Warum ich nun kein Sozi mehr bin

Vergangene Woche habe ich mein Parteibuch abgegeben.

Ich habe mir den Schritt nicht leicht gemacht, aber ich bin einfach an einem Punkt angekommen, wo ich nicht mehr mag.
Ich habe politische Überzeugungen, bin damit aufgewachsen, mir selber politische Meinungen zu bilden – in meinem Elternhaus war politische Diskussion, offen und manchmal kontrovers, üblich (und so manches Essen hat entsprechend lange gedauert).

Ich wollte diese Überzeugungen einbringen und glaub(t)e, dass die SPD mir da noch am nächsten ist. Aber ich musste erkennen, dass ich mich an zu vielen Stellen verbiegen müsste, um in der Partei irgendwo etwas bewegen zu können.
Ich mag auch nicht mehr verteidigen, was ich selber für Mist halte. Immer wieder bin ich in den (auch immer noch gepflegten) Diskussionen mit Familie und Freunden an den Punkt gekommen, dass ich mich (und andere mich) gefragt haben, warum, wenn ich mich doch nur dauernd distanzieren muss, ich denn überhaupt noch in der Partei bin.

Dazu kommt der Umgangston, den die Parteiführung, und ganz besonders Sigmar, mit der Basis pflegt: Der ist schlicht zum kotzen. abgewöhnen. Ein typisches Beispiel sind Sigmars Äußerungen zu den Netzaktivisten in der Partei, die dann auch so engagierte und fähige Leute wie Yasmina Banaszczuk vertrieben haben.

Wäre nicht das Mitgliedervotum gewesen, wäre ich schon früher gegangen.

Dabei ging es nicht darum, unbedingt noch mitmachen zu wollen, oder der Parteiführung eins auszuwischen. Ich hatte doch tatsächlich die Hoffnung, dass es in der Partei genug Reformwillen gäbe, nicht der Machtoption und damit den schlechten alten Gewohnheiten anzuhängen. Opposition wäre die Gelegenheit gewesen, sich neu zu finden und sich die grundsätzliche Frage zu stellen, wie die Sozialdemokratie des 21. Jahrhunderts aussehen soll. Es wäre die Gelegenheit gewesen, Fehler zu korrigieren und die eigenen Ideale neu zu finden und zu bestimmen. Eine Mehrheit hat das anders gesehen. Dabei wäre diese Erneuerung dringend nötig. Die Partei, wie ich sie derzeit erlebe, besteht aus ein paar (langsam aussterbenden) Altsozialisten, deren Weltbild schon für das späte 20. Jahrhundert nicht mehr passte; einer übermächtigen Gruppe von Realpolitikern (ist das wirklich die Mehrheit?), die den Bezug zu jenen Idealen, die die Alten hochhalten völlig verloren hat und sich nur noch von den ‚Zwängen der Realpolitik‘ und dem eigenen Machtdenken treiben lassen; und einer teils unglaublich engagierten, aber zunehmend frustrierten Basis. Der Ausgang des Mitgliedervotums hat mich nun leider völlig davon überzeugt, dass sich in der SPD so bald nichts ändern wird; dass in vielen Punkten leider immer noch Tucholsky’s treffende Analyse gilt: „Wat brauchst du Jrundsätze“, sacht er, „wenn du’n Apparat hast!“.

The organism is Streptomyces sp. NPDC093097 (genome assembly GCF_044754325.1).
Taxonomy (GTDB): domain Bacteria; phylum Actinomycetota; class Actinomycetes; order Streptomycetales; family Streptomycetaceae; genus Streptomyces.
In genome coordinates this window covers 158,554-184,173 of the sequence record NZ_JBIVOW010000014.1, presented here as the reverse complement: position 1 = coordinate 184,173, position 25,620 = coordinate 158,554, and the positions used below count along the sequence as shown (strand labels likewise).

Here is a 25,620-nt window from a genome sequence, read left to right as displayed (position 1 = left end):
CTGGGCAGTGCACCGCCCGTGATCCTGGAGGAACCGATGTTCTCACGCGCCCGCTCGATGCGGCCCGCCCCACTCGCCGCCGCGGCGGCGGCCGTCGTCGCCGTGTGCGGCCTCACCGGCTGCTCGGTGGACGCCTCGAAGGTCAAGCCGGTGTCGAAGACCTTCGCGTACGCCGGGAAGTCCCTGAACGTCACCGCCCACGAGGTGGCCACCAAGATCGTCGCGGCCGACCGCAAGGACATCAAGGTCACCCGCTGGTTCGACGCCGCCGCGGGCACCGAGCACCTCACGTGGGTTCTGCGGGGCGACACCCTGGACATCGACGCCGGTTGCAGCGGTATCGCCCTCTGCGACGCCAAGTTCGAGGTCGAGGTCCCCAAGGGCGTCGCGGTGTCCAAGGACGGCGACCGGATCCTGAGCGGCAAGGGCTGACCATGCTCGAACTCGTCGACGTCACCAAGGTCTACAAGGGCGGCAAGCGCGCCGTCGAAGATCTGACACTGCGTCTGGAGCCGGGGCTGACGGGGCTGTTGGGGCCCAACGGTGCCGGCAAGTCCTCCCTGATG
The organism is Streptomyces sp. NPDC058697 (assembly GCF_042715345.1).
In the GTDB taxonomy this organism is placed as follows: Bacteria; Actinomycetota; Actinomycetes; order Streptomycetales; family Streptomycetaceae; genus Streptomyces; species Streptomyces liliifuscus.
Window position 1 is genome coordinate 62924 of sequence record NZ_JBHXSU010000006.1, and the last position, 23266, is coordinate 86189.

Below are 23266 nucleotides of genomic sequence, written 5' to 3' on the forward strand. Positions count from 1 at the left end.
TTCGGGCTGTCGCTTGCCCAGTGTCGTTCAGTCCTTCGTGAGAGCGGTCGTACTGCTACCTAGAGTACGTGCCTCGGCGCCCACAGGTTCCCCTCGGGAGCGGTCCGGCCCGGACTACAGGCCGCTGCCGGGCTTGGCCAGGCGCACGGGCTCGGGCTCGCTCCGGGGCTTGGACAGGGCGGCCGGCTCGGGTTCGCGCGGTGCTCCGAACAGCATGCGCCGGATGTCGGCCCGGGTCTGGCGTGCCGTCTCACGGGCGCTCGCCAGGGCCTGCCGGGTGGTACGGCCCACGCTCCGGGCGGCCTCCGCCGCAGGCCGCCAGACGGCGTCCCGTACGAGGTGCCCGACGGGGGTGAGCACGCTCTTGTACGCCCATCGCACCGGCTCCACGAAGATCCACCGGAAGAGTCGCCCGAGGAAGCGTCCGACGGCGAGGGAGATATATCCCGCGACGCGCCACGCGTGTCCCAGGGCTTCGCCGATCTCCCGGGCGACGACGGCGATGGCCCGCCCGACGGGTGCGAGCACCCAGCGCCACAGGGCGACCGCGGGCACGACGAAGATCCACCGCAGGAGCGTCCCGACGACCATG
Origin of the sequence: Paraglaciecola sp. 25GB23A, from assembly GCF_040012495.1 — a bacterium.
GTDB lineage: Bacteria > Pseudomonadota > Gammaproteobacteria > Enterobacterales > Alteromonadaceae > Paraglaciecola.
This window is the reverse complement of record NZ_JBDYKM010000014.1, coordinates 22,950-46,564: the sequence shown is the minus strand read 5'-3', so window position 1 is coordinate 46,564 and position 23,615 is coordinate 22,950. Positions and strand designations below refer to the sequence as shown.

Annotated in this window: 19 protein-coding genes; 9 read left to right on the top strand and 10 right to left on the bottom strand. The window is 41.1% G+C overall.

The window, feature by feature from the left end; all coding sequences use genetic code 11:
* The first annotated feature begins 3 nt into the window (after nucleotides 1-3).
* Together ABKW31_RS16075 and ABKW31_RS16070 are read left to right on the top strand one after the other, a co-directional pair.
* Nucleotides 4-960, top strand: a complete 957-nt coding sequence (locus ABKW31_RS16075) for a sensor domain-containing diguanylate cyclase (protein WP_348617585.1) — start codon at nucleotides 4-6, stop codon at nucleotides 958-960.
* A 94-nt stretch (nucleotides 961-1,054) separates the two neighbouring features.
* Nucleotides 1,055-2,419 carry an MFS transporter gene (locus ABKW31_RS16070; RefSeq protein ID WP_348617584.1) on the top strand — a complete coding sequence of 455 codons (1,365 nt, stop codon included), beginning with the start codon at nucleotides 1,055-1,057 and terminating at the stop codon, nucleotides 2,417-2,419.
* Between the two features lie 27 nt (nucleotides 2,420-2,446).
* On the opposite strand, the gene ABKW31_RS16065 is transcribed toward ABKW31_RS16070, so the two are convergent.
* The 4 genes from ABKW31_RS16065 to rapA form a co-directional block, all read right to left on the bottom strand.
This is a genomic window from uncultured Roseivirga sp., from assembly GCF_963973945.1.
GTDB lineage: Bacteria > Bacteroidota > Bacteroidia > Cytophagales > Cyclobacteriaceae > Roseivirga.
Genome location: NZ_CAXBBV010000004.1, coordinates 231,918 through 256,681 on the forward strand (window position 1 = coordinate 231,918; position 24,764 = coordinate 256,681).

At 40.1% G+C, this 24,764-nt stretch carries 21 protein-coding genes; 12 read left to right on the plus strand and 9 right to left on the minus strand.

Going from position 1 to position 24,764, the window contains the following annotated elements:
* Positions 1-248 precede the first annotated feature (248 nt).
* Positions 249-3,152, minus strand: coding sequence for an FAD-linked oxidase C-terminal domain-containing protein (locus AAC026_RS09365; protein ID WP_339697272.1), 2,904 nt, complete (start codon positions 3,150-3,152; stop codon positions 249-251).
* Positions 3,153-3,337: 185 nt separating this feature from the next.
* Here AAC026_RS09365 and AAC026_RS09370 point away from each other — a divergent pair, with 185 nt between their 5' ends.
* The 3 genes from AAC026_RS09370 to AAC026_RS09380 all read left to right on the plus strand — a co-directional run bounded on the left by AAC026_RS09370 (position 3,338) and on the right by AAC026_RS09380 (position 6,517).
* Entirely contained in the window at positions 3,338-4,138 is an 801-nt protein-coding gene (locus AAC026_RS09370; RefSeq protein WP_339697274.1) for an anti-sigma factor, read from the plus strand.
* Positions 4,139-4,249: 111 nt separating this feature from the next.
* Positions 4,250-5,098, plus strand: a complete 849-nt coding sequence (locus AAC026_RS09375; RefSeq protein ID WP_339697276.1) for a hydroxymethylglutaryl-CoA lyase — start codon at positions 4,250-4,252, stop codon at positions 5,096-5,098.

Das alles klingt jetzt vermutlich bitterer als es ist. Ich will darum auf einem versöhnlichen Ton enden: Ich habe in der Partei eine Menge großartiger Menschen kennengelernt. Menschen, die sich unglaublich engagieren, die Überzeugungen haben und versuchen, diesen Überzeugungen auch in der Partei eine Stimme zu geben. Ich habe für mich beschlossen, dass ich genau das derzeit nicht mehr kann. Aber ich will auch kein Karteimitglied sein, darum gehe ich jetzt. Frustriert, aber nicht im Zorn. Ich werde mich weiter politisch engagieren und ich würde mich freuen, wenn ich  dabei irgendwann einer SPD begegne, in der ich dann auch wieder eine politische Heimat sehen kann. Auf Wiedersehen SPD.

The lure of tutelage

It is one of the exquisite contradictions of our society, that we tend to allow conditions to persist in one quarter which we would not tolerate in another.

The latest example of this curious tendency is found in a post in the ‚Schools‘ section of the Guardian’s online service. Conal Urquhart informs us very matter-of-factly about a program, used at 1,400 British schools,  that monitors for ‚problematic online behaviour‘. At the heart of the software is a dictionary „[…] which deals with sexting, suicide, grooming, self-harm, adult content, eating disorders, bullying and trolling, racism and homophobia“. So basically we are dealing with a keyword searching surveillance system not unlike, albeit much simpler, the ones the NSA and GCHQ foisted on us all. And yet not a word of criticism, not an ounce of disapproval. Why not?